Sunday, August 5, 2012

Poetry, Copywork & Performance.

Something that I think works really well in our homeschool is our Poetry study.

I loosely follow the Charlotte Mason method of using poetry as copywork (writing practice), but expand upon the idea to include a weekly recorded recitation of the current poem.

+ Copywork (writing out the poem in their best handwriting)
+ Learning the Poem (reading it aloud together each day)
+ Performance (recording their best recitation of the poem on my iphone :)

How this works
First point of call is choosing their Poet of the term (I find it's best to give each of them their own poet, they have a lot of other common and shared work but I don't want to create any performance anxiety issues by adding competition here). Generally I have used the recommendations from AmblesideOnline here (scroll down a little to find recommendations per AO year level) ie. so far this year Lovely has focused on Robert Louis Stevenson and A.A.Milne (year 1) and Hug has focused on Walter de la Mare and William Blake (years 2/3).

This term, however, I have taken the suggestions of Jeanne at Oh Peaceful Day to include Australian poets. That makes sense! Jeanne has written about her Australianised Poetry rotation here. So, now Lovely is learning the poetry of C.J.Dennis (short, snappy & funny. Perfect for him!) and Hug: Banjo Paterson.

Once the poet is chosen, I search our local library system catalogue for books and consult google, to decide upon poems. Generally, I try and fit the poems to the child's level and interests. ie. I don't want to overwhelm L with too much written work so his poems are shorter and funny, if possible, to grab his interest. H, on the other hand can handle a heartier writing session and a more thought provoking poem.

Next, I schedule the poems out across the term. I like to give the boys their poems on Monday mornings and record their recital on Fridays. This, of course, doesn't always go to plan *snort* ;) But basically this is where I say X poem for X week.

Then I go about finding the 'choosen ones' online and copy and paste them into separate documents. I use the same font as they use in their daily handwriting workbooks (we use Targeting Handwriting NSW) and then add blank copywork lines under each line of text using this free Penmanship Print font (downloadable here).

And that's it! Well, kind of it, today is the first time I've gone ahead and prepared and printed the full terms worth of poems in advance ;)  Yay! Pretty excited. Lol. I'm usually scrambling on a Sunday night (or worse, Monday morning) to gather and print that weeks poems.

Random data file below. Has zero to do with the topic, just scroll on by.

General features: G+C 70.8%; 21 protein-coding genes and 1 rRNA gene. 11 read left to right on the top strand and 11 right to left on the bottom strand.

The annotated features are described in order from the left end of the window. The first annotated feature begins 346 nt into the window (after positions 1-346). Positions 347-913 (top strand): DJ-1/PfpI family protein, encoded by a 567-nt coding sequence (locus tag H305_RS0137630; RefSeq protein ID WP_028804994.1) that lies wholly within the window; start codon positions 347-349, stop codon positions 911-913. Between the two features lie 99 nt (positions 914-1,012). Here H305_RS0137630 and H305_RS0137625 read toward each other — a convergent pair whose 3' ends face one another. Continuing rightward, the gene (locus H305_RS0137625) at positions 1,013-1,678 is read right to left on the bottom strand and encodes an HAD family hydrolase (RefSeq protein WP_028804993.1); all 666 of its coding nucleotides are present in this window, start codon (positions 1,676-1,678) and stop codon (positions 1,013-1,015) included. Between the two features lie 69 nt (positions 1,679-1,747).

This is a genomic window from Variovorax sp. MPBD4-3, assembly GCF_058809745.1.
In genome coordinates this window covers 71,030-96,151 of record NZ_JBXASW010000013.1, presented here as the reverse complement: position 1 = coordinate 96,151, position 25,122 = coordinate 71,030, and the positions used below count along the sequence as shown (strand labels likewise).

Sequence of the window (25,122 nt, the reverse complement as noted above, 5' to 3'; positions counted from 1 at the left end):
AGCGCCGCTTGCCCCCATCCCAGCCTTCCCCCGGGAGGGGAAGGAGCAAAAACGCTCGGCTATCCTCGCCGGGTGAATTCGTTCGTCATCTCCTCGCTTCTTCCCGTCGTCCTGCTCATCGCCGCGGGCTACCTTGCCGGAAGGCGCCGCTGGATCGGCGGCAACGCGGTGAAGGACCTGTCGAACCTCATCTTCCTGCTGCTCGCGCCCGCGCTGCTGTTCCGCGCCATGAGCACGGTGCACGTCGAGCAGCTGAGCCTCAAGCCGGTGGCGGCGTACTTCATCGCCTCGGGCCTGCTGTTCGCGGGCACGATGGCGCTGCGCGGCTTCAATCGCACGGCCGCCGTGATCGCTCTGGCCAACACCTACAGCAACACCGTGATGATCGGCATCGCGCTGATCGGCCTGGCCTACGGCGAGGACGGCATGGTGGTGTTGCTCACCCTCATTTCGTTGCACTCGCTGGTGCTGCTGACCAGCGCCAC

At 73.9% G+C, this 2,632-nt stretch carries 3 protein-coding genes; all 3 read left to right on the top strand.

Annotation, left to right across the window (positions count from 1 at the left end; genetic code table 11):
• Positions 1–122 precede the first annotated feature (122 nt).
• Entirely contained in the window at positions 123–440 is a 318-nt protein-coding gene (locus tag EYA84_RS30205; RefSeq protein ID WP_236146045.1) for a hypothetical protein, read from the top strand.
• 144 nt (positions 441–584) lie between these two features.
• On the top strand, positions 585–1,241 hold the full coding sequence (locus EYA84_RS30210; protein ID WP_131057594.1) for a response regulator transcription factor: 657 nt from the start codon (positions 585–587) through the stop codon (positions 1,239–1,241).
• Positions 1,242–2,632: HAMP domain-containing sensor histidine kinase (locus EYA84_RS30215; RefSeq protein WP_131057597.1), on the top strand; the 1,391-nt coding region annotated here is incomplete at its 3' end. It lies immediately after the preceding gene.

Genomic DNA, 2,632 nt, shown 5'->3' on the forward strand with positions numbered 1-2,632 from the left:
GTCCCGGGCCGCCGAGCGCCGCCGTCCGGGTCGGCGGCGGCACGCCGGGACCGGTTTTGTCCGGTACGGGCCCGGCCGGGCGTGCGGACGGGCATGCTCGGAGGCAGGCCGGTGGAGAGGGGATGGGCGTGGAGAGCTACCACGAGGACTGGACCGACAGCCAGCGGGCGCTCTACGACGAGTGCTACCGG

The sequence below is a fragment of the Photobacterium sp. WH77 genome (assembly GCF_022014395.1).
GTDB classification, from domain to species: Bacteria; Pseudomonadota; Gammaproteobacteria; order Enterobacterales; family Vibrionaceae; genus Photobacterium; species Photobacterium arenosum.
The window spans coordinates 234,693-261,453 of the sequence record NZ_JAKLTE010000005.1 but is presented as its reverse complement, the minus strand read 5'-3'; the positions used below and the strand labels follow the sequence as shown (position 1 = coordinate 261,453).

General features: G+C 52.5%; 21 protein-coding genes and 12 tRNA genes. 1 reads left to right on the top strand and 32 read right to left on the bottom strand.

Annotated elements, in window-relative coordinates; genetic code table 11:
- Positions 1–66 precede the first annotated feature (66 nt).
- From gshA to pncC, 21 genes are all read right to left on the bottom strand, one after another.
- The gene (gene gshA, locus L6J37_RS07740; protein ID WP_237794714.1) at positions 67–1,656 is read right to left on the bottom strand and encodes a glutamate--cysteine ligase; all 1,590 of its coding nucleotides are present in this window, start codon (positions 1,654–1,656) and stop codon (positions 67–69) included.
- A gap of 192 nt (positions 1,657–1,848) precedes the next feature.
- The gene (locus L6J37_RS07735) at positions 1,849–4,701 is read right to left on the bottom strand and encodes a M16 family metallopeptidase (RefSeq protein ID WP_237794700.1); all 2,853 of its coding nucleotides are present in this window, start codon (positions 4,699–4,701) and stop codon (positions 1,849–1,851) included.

The boys work on their poem a few lines a day throughout the week and then we record them :) My plan is to upload them to my youtube channel for our own records but so far I've only put up the very first one & am happy to share it for you to see (Lovely reciting "Rain" by Robert Louis Stevenson).

How do your kids get into poetry? x


I forgot to mention that they boys keep their own poetry books.
After each poem is recorded, it is glued in and illustrated. 

I feel like this gives them a nice sense of ownership over the poems. And a point of reference to return to each poem.

Wednesday, August 1, 2012

Free Download | Olympics Medal Count Chart

I have designed a simple Olympics Medal Chart that I want to share with you! I couldn't find what I wanted online so I made one. You can download the (2 page) file here.

Keep a daily watch on the medal table here at the official Olympics site. The 2 page chart allows space for 11 countries to be ranked - if your country isn't in the top 10 you will probably want to include it also.

How I used it: 
+ We printed these medals (at 40%) to place over the boxes that say gold/silver/bronze and then I had each boy write his own column title to personalise it. Each page was laminated and then the two pages taped together (bottom of first to top of the second). Obviously laminating isn't a necessary step but we haven't had ours for long so it's still a bit exciting ;)

+ Next, I printed out mini flags to be coloured in. This is a great site that has printable flags from lots of countries, I clicked on each of the day's top ranking countries which takes you to a page where you can print a colouring page of the flag (Eg. clicking on Australia takes you here and then you choose the colouring page) - I printed one of these for each child at 25% to fit into the chart. I found that Kazakhstan (included in the chart on day 2) was missing so I googled and found one here (printed at 50%).

+ My boys researched the flag colours (either on wikipedia on my iPad) or on the World Map we have in our learning space *cough* kitchen. Once coloured, they cut out each little flag and wrote the proper country name and IOC country code on the reverse.

+ We have to finish our flag making this morning. I'll laminate these too & then we will attach them to the chart in current-day ranking with blu-tak (no idea what you call this outside of Australia!) and write each country's medal amounts in the appropriate box with a wipeable marker. Once set up, the boys can check the scores each morning and keep their own charts up to date.

+ Once the Olympics are over we will collate the final data and create some information graphs!

I'll post some photos as soon as ours are done. I hope you find use for them too! X

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